Kataphasis and apophasis in the Greek Orthodox patristic tradition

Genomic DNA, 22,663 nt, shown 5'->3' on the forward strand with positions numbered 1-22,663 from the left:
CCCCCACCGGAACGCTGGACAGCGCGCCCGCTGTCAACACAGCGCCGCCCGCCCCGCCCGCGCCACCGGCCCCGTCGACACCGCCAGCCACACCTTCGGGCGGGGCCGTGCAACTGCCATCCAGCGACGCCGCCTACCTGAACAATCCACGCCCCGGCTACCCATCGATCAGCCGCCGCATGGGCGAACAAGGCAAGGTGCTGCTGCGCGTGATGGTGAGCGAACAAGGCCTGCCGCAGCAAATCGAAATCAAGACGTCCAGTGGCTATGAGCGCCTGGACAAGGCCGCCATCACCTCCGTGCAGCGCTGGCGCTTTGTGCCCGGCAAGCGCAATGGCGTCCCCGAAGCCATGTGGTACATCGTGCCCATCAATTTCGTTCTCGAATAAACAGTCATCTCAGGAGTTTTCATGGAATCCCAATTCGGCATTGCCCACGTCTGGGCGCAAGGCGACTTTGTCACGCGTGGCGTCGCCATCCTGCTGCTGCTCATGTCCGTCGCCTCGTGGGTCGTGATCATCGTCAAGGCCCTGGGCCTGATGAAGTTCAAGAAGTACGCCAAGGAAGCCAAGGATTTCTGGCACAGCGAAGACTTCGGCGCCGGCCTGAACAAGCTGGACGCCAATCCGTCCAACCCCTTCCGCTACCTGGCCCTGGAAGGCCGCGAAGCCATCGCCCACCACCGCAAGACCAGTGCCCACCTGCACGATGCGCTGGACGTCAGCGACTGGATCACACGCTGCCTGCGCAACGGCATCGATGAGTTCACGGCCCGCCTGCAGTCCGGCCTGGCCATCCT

One of the main characteristic features of the theology of the Church Fathers, when they refer to the meaning of God, to His relation to the world or even to their divine experiences, is the kataphatic and apophatic way, in which they describe them. And that is because the distinction between the uncreated God and the created world does not constitute for the Fathers merely just an ontological distinction, which they accept without realizing the direct and deeper gnoseological consequences and implications of it. And the most imminent gnoseological consequence of this ontological distinction is that, although the uncreated God is truly related to the created world through His energies and becomes known by them during their manifestation in the Creation and in History, however, in His essence, in the nature and the way of His energies, as well as in the way of His existence as a Trinity of Persons, He remains completely transcendental and unapproachable. In this sense, God is, for the Fathers, at the same time, known and unknown, explicit and ineffable, revealed and hidden, “Deus revelatus” and “Deus absconditus” or “Deus secretus” and “Deus publicus”, as the holy Augustine would characteristically say.